NASCAR officials say they’ll fire anthem protesters — but they let fans fly the Confederate flag


As officials from the National Football League and other major sports organizations condemn President Donald Trump’s attack on football players who peacefully protest during the national anthem, another sport is largely sticking by the president’s side: NASCAR.

Several NASCAR team owners said Sunday that they would not tolerate drivers who protested during the national anthem, even going so far as to say they would fire them.

“Anybody that don’t stand up for the anthem oughta be out of the country. Period. What got ’em where they’re at? The United States,” former driver and team owner Richard Petty said, according to the Associated Press. Team owner Richard Childress said protesting would “get you a ride on the Greyhound bus.”

A few in the NASCAR world have openly supported the protests — such as driver Dale Earnhardt, Jr., who tweeted a quote from former President John F. Kennedy saying “All Americans are granted rights to peaceful protests.” NASCAR itself released a statement Monday praising the right “to peacefully express one’s opinion.”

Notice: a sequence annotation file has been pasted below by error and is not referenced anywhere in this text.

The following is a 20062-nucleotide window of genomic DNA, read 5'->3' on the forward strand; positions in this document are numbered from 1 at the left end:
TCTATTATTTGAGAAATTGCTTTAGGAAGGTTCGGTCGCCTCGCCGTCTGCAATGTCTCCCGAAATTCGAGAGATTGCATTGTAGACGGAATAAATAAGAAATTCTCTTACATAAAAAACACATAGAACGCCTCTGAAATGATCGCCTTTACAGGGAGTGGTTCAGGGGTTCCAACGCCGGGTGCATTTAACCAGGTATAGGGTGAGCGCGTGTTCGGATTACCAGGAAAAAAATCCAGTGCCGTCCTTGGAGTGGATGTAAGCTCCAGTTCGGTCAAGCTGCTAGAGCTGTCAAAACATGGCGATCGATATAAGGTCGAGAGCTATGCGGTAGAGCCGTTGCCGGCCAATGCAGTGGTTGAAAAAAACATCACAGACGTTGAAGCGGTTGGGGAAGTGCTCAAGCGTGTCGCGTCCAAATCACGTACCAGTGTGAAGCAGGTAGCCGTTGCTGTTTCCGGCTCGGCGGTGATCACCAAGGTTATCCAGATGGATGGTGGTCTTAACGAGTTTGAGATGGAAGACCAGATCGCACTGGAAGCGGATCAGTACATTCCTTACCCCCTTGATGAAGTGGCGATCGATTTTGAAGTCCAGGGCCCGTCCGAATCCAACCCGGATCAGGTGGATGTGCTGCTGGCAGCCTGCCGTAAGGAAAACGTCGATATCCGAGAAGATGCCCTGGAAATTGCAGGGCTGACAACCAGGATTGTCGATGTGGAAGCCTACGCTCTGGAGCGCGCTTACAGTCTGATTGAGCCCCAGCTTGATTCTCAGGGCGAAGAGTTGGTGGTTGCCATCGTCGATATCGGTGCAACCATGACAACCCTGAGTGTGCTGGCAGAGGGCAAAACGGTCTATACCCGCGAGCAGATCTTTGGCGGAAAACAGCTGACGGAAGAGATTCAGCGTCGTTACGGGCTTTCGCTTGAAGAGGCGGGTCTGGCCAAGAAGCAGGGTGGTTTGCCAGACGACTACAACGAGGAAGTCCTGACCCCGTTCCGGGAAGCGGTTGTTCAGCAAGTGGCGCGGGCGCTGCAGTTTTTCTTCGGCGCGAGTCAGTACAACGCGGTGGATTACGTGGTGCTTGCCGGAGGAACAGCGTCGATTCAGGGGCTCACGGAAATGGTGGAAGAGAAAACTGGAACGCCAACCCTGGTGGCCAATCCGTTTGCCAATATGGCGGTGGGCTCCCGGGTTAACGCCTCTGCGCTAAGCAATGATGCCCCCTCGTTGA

Nevertheless, Trump praised the organization Monday morning in a tweet, saying the organization’s officials and supporters had sided with him “loud and clear.”

“So proud of NASCAR and its supporters and fans,” Trump tweeted. “They won’t put up with disrespecting our country or our flag — they said it loud and clear!”

Many NASCAR fans — who are predominantly white and largely support Trump — however, also show their allegiance to a different flag: the Confederate one.

The Confederate flag and NASCAR have traditionally been closely intertwined, SB Nation noted in 2015, with both being regarded as historically Southern institutions. Past NASCAR events at a race track in Darlington, South Carolina, were even once dubbed “Rebel” races. Those races featured the flag on official advertisements, played Confederate anthem “Dixie” during pre-race ceremonies and even starred a “Johnny Reb” mascot.

“It’s a Southern thing, just like NASCAR,” South Carolina contractor Terry McCutcheon said about the Confederate flag in 2000.